of Dr. Steven L. Berg

“The Last Farm” and the Realities of Death

Watching The Last Farm today, I realized that I have no idea how individuals in their late teens and early twenties view life and death issues.

When I was in my 20s, I began reading the obituaries for the same reason that my grandmother did–to see which of her friends had dies.  It was the beginning of AIDS and people I knew through my local, state, and national work were dying and I would read about their deaths in various newspapers and magazines.

At that time, we knew little about AIDS including how it was transmitted.  AIDS was also a death sentence.  If one was diagnosed, he would be dead within in three years.  Young gay men could not be sure that we had a future.  Unlike our peers, we did not have the guarantee that we would live to a ripe old age.  In fact, we could not know whether we had been infected and would live more than three years. Like Tim McGraw, we had to “Live Like You Were Dying.”

Even after we learned to test for HIV and I learned that I tested negative, the reality of death was around.  My material grandfather died at 51.  His two sons who survived infancy died in their 40s and my younger brother died at 34.  Life held no promise of old age.

Now that I have outlived my grandfather and uncles, I am faced with the reality that my death is now closer than my birth.  Yesterday, when I ordered new shingles for my roof, I saw no need to purchase the highest quality; the ones that were guaranteed to last 45 years.  The second best–the ones that last 30 years–will likely outlive me.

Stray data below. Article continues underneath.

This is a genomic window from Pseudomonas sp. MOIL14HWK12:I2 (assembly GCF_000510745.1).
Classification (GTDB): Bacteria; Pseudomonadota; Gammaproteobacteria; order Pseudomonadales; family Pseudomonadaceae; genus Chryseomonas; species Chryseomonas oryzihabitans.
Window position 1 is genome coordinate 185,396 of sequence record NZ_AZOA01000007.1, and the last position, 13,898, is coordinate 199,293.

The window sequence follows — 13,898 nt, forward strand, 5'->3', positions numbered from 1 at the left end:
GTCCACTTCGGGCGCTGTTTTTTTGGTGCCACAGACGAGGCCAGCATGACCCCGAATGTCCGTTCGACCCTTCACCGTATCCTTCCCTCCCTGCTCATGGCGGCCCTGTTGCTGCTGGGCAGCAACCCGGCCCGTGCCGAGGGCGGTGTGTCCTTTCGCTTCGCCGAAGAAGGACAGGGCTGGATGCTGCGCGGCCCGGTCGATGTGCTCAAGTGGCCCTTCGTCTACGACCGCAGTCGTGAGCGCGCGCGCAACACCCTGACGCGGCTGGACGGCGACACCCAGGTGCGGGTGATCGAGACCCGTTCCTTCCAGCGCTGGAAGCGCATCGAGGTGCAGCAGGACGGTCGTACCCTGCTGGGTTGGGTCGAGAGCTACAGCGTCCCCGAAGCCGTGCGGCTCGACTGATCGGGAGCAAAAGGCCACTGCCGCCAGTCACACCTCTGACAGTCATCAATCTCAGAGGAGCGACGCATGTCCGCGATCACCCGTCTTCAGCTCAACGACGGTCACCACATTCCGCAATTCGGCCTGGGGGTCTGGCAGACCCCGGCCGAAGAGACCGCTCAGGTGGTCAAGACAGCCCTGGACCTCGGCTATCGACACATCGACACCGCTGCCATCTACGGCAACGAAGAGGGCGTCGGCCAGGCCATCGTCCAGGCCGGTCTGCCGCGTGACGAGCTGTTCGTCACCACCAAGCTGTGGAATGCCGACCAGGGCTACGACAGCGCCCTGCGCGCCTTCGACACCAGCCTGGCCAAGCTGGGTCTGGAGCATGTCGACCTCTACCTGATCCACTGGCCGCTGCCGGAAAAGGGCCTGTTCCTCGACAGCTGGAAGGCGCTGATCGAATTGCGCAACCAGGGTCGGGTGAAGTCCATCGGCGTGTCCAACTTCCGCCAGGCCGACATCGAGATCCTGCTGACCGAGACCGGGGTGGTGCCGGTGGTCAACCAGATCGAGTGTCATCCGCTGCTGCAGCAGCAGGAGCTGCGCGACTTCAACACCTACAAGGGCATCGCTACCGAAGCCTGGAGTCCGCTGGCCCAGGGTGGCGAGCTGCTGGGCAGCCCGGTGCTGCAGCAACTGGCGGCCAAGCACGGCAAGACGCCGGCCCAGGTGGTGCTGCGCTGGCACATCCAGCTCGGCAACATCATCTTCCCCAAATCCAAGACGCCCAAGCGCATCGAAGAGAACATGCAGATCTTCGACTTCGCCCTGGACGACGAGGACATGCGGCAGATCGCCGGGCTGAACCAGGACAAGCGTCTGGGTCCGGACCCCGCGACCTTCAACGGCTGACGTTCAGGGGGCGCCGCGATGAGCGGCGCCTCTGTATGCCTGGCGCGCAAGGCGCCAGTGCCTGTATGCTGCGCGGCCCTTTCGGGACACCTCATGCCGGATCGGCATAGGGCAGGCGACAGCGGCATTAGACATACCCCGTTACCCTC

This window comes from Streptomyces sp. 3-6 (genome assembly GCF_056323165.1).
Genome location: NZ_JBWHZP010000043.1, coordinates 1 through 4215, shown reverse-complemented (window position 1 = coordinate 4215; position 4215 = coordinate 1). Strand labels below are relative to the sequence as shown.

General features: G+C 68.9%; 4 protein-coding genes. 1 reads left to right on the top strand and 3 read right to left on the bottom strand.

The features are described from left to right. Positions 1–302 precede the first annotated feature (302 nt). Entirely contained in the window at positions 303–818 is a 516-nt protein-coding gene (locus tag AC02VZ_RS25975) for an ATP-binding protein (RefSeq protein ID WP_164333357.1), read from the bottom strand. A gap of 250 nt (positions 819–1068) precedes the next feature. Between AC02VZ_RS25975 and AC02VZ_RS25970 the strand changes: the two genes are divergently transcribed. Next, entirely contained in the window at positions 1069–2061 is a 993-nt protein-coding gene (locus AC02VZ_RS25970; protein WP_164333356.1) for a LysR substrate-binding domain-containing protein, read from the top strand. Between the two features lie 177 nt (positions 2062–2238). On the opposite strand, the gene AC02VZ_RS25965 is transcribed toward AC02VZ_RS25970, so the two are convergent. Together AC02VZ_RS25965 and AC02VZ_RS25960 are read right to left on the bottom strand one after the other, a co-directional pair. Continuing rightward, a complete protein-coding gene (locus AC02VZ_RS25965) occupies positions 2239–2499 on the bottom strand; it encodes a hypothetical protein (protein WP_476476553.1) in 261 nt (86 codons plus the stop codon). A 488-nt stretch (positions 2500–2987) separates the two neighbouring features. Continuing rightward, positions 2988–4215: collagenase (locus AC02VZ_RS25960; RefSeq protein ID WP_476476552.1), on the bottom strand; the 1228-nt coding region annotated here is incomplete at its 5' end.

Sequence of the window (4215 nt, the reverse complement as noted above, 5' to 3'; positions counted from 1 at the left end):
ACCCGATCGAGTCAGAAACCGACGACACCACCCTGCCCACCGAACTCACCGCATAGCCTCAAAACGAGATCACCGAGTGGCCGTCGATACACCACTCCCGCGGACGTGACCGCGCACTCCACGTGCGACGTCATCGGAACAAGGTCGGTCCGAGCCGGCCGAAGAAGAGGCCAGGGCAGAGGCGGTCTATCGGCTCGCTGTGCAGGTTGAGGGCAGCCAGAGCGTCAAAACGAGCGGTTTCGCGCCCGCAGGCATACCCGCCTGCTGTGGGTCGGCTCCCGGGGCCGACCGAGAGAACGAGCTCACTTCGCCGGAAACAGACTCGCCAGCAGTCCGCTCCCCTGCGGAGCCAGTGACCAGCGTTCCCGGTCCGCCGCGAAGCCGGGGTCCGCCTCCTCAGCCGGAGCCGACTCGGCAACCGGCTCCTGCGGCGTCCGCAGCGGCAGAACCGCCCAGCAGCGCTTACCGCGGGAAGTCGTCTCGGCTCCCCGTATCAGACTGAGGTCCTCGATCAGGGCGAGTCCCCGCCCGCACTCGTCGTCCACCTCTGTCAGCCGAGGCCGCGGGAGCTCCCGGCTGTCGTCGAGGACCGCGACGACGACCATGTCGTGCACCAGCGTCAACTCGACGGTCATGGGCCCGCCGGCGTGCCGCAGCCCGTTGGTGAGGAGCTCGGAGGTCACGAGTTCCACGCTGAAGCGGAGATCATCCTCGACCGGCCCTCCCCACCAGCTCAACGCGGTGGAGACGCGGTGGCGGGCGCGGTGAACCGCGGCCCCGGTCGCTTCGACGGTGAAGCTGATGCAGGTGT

My students found The Last Farm to be a sad film.  I did not.  Instead, I see it as a touching love story .  The horror is not death but living life put out of the way by a daughter who is too busy living her own life to really pay attention to her parents.

I owe a debt of gratitude to Bob Gurwin who posted a link to “Never-Before-Seen Photos from 100 Years Ago Tell Vivid Story of Gritty New York City” (Mail Online, 24 April 2012) on Facebook.  Because of heavy usage, I was unable to check out the database.  However, the images included with the article were amazing.


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One thought on ““The Last Farm” and the Realities of Death

  1. Sadly I can’t shed much light on how young people view mortality. I spent my late teens and early twenties fearing that I might have HIV but being too afraid to get tested. That lead to me avoid the doctors when I started developing the symptoms of kidney failure. My near death experience in my mid twenties, coupled with the diagnosis of potentially fatal condition destroyed the last vestiges of the false immortality one feels when they are young.

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